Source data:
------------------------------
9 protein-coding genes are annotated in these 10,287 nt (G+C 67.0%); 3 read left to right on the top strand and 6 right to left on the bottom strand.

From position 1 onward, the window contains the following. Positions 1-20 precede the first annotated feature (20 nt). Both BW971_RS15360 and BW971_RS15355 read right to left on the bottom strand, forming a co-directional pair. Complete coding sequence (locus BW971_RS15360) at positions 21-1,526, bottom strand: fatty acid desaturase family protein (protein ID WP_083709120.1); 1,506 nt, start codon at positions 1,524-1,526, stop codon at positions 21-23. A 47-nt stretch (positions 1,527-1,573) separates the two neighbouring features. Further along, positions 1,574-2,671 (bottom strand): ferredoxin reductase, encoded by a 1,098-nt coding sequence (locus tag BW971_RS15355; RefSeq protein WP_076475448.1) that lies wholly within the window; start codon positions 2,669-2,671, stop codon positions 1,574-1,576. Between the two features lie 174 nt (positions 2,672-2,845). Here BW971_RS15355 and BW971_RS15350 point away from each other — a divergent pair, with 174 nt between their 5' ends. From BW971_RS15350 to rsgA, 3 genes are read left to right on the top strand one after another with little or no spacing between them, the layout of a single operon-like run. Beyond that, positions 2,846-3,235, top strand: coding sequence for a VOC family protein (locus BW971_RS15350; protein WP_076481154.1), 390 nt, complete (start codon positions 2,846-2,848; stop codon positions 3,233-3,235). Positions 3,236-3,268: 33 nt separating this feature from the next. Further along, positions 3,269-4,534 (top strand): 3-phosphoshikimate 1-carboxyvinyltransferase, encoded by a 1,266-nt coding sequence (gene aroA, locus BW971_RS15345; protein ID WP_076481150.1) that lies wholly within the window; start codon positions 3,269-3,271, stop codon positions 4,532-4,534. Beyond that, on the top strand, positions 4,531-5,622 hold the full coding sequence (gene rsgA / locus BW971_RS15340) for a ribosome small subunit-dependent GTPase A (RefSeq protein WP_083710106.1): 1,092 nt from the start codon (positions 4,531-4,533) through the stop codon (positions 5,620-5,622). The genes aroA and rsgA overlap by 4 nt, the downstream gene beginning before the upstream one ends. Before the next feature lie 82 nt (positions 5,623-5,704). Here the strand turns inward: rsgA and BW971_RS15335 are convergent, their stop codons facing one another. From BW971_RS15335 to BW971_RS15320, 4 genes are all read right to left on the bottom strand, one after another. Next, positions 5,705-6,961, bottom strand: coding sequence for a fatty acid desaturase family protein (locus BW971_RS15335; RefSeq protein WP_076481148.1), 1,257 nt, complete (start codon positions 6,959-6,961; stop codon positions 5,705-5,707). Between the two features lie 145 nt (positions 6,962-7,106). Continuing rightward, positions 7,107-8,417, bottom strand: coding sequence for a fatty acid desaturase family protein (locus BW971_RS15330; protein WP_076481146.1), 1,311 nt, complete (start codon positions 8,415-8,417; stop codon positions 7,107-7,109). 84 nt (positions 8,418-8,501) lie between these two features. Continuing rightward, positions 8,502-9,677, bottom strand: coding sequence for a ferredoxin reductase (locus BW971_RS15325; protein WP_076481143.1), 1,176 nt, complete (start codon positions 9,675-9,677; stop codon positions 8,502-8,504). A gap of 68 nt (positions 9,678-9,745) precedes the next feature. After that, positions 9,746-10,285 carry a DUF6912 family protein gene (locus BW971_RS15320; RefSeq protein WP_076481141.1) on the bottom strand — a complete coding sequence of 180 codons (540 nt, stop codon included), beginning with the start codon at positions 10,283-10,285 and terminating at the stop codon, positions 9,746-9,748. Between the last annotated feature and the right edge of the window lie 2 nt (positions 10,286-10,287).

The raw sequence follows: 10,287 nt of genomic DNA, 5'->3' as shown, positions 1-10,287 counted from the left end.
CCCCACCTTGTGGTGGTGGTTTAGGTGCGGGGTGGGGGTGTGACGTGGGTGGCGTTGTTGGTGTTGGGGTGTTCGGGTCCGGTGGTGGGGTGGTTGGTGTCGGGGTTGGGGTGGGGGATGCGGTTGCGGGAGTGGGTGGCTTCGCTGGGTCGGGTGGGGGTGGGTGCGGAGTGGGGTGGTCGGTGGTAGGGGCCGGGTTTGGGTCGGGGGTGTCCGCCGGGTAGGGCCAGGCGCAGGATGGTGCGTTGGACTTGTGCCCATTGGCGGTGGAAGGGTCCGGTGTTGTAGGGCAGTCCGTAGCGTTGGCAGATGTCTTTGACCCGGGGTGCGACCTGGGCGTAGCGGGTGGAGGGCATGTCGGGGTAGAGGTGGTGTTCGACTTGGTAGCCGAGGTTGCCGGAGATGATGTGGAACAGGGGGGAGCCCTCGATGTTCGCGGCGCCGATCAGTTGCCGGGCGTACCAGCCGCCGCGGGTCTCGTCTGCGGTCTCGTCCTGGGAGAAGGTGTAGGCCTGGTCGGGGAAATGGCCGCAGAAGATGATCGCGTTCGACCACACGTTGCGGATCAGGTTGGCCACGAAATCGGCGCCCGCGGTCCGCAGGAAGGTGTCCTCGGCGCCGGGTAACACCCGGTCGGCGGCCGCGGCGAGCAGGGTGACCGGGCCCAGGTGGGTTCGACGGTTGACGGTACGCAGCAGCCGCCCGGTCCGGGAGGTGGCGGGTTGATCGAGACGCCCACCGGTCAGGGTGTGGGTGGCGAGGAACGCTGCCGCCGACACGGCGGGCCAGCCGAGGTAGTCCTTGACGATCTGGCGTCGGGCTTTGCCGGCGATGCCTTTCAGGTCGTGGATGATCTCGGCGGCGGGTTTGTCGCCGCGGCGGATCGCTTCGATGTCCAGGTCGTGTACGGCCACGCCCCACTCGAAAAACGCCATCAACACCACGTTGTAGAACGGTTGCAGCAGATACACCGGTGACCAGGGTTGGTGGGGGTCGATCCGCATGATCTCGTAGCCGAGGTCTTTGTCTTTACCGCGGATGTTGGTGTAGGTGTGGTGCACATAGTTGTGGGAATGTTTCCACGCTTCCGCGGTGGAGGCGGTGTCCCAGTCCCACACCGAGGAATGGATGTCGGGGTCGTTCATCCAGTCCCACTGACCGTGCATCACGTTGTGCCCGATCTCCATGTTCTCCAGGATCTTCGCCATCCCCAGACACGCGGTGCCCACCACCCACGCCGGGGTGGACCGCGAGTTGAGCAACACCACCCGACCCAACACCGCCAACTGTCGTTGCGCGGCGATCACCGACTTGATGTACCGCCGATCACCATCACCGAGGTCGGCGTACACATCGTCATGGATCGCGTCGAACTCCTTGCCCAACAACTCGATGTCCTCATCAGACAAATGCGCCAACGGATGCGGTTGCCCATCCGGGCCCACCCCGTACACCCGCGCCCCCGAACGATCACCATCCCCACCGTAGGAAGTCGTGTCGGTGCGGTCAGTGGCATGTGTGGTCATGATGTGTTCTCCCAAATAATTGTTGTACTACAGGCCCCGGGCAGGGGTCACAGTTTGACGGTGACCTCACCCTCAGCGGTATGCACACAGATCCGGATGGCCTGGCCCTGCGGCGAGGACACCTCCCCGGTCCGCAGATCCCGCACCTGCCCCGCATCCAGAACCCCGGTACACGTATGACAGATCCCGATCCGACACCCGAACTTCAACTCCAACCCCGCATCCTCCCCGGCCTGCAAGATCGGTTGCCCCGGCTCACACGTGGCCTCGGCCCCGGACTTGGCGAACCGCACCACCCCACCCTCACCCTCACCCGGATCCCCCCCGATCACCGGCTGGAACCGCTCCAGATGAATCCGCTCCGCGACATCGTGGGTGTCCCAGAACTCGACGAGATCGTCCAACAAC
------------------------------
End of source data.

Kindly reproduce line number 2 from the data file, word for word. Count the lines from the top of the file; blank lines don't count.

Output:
From position 1 onward, the window contains the following. Positions 1-20 precede the first annotated feature (20 nt). Both BW971_RS15360 and BW971_RS15355 read right to left on the bottom strand, forming a co-directional pair. Complete coding sequence (locus BW971_RS15360) at positions 21-1,526, bottom strand: fatty acid desaturase family protein (protein ID WP_083709120.1); 1,506 nt, start codon at positions 1,524-1,526, stop codon at positions 21-23. A 47-nt stretch (positions 1,527-1,573) separates the two neighbouring features. Further along, positions 1,574-2,671 (bottom strand): ferredoxin reductase, encoded by a 1,098-nt coding sequence (locus tag BW971_RS15355; RefSeq protein WP_076475448.1) that lies wholly within the window; start codon positions 2,669-2,671, stop codon positions 1,574-1,576. Between the two features lie 174 nt (positions 2,672-2,845). Here BW971_RS15355 and BW971_RS15350 point away from each other — a divergent pair, with 174 nt between their 5' ends. From BW971_RS15350 to rsgA, 3 genes are read left to right on the top strand one after another with little or no spacing between them, the layout of a single operon-like run. Beyond that, positions 2,846-3,235, top strand: coding sequence for a VOC family protein (locus BW971_RS15350; protein WP_076481154.1), 390 nt, complete (start codon positions 2,846-2,848; stop codon positions 3,233-3,235). Positions 3,236-3,268: 33 nt separating this feature from the next. Further along, positions 3,269-4,534 (top strand): 3-phosphoshikimate 1-carboxyvinyltransferase, encoded by a 1,266-nt coding sequence (gene aroA, locus BW971_RS15345; protein ID WP_076481150.1) that lies wholly within the window; start codon positions 3,269-3,271, stop codon positions 4,532-4,534. Beyond that, on the top strand, positions 4,531-5,622 hold the full coding sequence (gene rsgA / locus BW971_RS15340) for a ribosome small subunit-dependent GTPase A (RefSeq protein WP_083710106.1): 1,092 nt from the start codon (positions 4,531-4,533) through the stop codon (positions 5,620-5,622). The genes aroA and rsgA overlap by 4 nt, the downstream gene beginning before the upstream one ends. Before the next feature lie 82 nt (positions 5,623-5,704). Here the strand turns inward: rsgA and BW971_RS15335 are convergent, their stop codons facing one another. From BW971_RS15335 to BW971_RS15320, 4 genes are all read right to left on the bottom strand, one after another. Next, positions 5,705-6,961, bottom strand: coding sequence for a fatty acid desaturase family protein (locus BW971_RS15335; RefSeq protein WP_076481148.1), 1,257 nt, complete (start codon positions 6,959-6,961; stop codon positions 5,705-5,707). Between the two features lie 145 nt (positions 6,962-7,106). Continuing rightward, positions 7,107-8,417, bottom strand: coding sequence for a fatty acid desaturase family protein (locus BW971_RS15330; protein WP_076481146.1), 1,311 nt, complete (start codon positions 8,415-8,417; stop codon positions 7,107-7,109). 84 nt (positions 8,418-8,501) lie between these two features. Continuing rightward, positions 8,502-9,677, bottom strand: coding sequence for a ferredoxin reductase (locus BW971_RS15325; protein WP_076481143.1), 1,176 nt, complete (start codon positions 9,675-9,677; stop codon positions 8,502-8,504). A gap of 68 nt (positions 9,678-9,745) precedes the next feature. After that, positions 9,746-10,285 carry a DUF6912 family protein gene (locus BW971_RS15320; RefSeq protein WP_076481141.1) on the bottom strand — a complete coding sequence of 180 codons (540 nt, stop codon included), beginning with the start codon at positions 10,283-10,285 and terminating at the stop codon, positions 9,746-9,748. Between the last annotated feature and the right edge of the window lie 2 nt (positions 10,286-10,287).